We argue that in order to achieve sustainable profitable growth in emerging markets, MNCs need to rely less on preexisting corporate management models and more on a flexible, principle‐based set of practices that can change from market to market and even from year to year.
The article focuses on six key practices: how long‐term direction is established and reviewed; how the emerging market business fits within the organizational structure; how roles and decision rights are defined between headquarters and the local leadership; how local decisions are prioritized and how fast they are made; how resource allocation can be made more flexible; and how performance is monitored and managed.
To fully capture the emerging market growth opportunity, MNCs must strike the right balance in each of these six areas, surmounting the inevitable tension between global standards and on‐the‐ground realities.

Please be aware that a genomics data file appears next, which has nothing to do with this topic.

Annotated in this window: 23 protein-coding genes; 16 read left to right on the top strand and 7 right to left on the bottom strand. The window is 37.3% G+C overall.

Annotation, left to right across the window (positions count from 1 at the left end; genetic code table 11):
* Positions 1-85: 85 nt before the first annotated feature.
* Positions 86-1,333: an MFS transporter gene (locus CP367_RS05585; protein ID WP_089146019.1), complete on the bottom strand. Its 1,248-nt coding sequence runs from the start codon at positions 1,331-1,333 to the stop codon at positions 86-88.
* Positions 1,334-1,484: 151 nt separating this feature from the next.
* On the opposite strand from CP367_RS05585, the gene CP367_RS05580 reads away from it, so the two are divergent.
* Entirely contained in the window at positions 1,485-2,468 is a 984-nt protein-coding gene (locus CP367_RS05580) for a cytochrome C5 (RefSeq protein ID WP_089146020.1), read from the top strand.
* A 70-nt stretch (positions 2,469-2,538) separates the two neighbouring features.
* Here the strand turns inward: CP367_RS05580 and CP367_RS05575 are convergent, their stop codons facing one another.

Multinational corporations are scouring the globe for growth, and increasingly they are finding it in emerging markets. But the potential pitfalls of this approach are substantial – and often underestimated. This paper outlines an approach that will help local and corporate leaders steer the path to long‐term success more nimbly than standard models.
Olsen, T., Pinto, M. and Virji, S. (2005), "Navigating growth in emerging markets: six rules for improving decision making between corporate and local leadership", Journal of Business Strategy, Vol. 26 No. 6, pp. 37-44. https://doi.org/10.1108/02756660510633019Download as .RIS
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